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ORIGINAL ARTICLE
Year : 2021  |  Volume : 10  |  Issue : 3  |  Page : 102-107

Human papillomavirus in oral squamous cell carcinoma: An institutional study


1 Department of Oral Medicine and Radiology, Nitte (Deemed to be University), AB Shetty Memorial Institute of Dental Sciences (ABSMIDS), Mangalore, Karnataka, India
2 Department of Microbiology, Nitte (Deemed to be University), KS Hegde Medical Academy, Mangalore, Karnataka, India
3 Department of Oral Pathology and Microbiology, Nitte (Deemed to be University), AB Shetty Memorial Institute of Dental Sciences (ABSMIDS), Mangalore, Karnataka, India
4 Department of Biochemistry, Centre of Excellence in Molecular Biology and Regenerative Medicine, JSS Medical College, JSS Academy of Higher Education and Research, Mysore, Karnataka, Manipal College of Dental Sciences, Mangalore, India
5 Department of Oral Pathology and Microbiology, Manipal Academy of Higher Education, India

Correspondence Address:
Vidya Ajila
Department of Oral Medicine and Radiology, Nitte (Deemed to be University), AB Shetty Memorial Institute of Dental Sciences (ABSMIDS), Department of Oral Medicine and Radiology, Mangalore
India
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Source of Support: None, Conflict of Interest: None


DOI: 10.4103/ccij.ccij_152_20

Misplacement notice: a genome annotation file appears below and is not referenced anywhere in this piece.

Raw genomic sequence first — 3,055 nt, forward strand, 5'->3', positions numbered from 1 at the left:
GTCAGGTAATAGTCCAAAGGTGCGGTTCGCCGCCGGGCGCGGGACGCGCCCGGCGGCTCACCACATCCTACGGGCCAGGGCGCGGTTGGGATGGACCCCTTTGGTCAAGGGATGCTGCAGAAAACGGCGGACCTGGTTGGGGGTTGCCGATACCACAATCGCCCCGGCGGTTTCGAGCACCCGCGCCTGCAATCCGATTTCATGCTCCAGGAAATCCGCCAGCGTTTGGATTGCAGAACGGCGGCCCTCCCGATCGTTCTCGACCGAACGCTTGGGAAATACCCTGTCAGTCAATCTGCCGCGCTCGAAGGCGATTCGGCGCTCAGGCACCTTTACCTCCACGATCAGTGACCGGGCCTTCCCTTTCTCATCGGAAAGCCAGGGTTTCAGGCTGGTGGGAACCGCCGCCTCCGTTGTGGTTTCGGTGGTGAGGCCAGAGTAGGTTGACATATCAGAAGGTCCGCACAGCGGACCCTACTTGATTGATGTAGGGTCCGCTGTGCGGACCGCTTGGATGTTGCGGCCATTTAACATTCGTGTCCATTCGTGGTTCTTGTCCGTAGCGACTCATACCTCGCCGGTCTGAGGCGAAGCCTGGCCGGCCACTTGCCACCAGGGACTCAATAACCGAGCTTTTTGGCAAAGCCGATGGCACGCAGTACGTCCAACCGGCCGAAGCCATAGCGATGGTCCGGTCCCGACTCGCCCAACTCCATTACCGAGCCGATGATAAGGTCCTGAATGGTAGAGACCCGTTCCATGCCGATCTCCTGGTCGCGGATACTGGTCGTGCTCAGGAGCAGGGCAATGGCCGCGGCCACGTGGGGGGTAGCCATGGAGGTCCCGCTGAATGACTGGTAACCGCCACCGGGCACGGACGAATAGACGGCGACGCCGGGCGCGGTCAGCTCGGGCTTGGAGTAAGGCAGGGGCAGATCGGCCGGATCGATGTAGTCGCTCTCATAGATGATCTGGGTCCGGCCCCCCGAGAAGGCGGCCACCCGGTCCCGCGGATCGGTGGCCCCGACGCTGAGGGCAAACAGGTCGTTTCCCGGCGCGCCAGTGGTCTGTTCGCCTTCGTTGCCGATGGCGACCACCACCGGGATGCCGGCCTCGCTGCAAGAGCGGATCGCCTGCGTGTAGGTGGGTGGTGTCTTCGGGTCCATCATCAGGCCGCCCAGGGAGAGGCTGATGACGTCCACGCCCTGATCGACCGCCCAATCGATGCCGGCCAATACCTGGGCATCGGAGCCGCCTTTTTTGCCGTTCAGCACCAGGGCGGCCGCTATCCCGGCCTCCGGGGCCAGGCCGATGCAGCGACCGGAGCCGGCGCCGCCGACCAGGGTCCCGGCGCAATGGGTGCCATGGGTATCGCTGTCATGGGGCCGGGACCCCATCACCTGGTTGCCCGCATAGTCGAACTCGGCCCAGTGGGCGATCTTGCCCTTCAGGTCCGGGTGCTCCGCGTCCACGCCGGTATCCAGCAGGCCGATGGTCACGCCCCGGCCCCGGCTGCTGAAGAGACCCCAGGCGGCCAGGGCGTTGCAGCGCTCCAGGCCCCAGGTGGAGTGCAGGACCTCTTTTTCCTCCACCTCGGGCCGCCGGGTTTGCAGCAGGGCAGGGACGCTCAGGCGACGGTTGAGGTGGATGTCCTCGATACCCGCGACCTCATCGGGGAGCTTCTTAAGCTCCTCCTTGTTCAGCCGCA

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Background: Human papillomavirus (HPV) is associated with the etiology of oropharyngeal squamous cell carcinomas. Despite the high proportion of oral squamous cell carcinomas (OSCC) in India, there only a few studies on the HPV status. The present study evaluated the HPV status of OSCC and its association with age, site, and tobacco habits. Methods: A total of 60 formalin-fixed paraffin-embedded tissues were included in the study, of which 30 were cases with OSCC and 30 formed the control group. The study group consisted of 30 subjects with primary, untreated, histologically confirmed cases of OSCC. The tissues were evaluated for the presence of HPV DNA using conventional polymerase chain reaction. Tissues which tested positive for HPV were further tested for HPV 16 and HPV 18. Results: In the study group, 83% were males and 17% were females with an average age of 58 years. The commonest sites of OSCC were the alveolus, alveologingival sulcus, and tongue. All subjects except one had tobacco habit. Among OSCC cases, 16.7% tested positive for HPV and controls were positive in 3.3% samples. HPV 16 was the most common HPV type detected in 60% of HPV-positive OSCC cases, while HPV 18 was present in 20%. Tobacco habits were present in 80% of the HPV-positive cases, while no habit history was reported in 20% of cases. Conclusion: Tobacco habits such as smoking and use of smokeless tobacco are found predominantly in OSCC and are the most common etiological factors. The present study found a prevalence of 16.7% of HPV-associated OSCC, with most cases also having tobacco habits. Thus, HPV as an etiological factor in OSCC is confounded by the presence of tobacco-associated risk factors.


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